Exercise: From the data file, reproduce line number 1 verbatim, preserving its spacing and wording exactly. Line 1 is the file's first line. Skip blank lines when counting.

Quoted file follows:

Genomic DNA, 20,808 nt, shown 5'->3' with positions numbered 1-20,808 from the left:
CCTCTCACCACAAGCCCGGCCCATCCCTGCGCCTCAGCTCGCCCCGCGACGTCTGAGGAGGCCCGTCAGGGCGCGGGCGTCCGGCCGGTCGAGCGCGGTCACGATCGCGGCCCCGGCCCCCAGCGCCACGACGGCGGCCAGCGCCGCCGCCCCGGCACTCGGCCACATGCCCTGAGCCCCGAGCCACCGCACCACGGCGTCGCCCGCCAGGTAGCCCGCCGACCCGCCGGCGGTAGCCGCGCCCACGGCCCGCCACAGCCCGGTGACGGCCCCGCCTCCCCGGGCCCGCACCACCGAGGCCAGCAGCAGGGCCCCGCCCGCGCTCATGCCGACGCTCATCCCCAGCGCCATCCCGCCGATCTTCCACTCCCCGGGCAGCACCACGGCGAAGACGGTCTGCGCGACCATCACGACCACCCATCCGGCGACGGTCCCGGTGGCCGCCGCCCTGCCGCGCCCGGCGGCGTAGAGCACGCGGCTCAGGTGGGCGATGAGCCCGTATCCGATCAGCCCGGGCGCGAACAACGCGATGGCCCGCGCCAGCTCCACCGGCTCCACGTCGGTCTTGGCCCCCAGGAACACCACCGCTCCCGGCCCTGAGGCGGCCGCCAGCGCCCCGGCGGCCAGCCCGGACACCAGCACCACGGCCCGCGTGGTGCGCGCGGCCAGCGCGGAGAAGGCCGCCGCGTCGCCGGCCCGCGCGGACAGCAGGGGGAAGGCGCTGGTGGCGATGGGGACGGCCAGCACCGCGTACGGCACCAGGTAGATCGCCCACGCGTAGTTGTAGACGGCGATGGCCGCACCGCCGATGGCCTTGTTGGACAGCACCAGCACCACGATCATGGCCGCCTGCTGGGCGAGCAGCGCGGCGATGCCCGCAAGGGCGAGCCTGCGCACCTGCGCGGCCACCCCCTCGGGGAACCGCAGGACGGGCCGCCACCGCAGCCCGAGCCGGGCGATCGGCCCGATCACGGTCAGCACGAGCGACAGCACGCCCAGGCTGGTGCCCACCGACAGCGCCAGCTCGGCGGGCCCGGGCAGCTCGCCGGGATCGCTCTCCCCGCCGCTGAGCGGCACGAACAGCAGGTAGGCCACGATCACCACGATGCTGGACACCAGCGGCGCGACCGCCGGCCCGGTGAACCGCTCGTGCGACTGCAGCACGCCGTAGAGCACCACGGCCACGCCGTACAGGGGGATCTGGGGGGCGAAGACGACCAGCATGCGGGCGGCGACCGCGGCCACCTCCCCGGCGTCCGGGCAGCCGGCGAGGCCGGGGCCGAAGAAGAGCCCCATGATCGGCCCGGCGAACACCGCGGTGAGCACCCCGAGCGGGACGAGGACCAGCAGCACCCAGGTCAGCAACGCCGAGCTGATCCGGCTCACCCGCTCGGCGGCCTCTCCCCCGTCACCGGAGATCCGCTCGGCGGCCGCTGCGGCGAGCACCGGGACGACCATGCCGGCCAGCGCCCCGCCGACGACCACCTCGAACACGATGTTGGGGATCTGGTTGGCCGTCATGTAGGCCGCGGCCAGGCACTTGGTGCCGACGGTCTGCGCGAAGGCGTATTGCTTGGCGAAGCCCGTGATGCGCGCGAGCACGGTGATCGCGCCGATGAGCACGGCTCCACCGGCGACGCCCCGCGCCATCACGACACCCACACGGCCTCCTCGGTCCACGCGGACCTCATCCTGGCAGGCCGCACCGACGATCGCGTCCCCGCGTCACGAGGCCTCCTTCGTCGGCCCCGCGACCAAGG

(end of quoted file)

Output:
Genomic DNA, 20,808 nt, shown 5'->3' with positions numbered 1-20,808 from the left: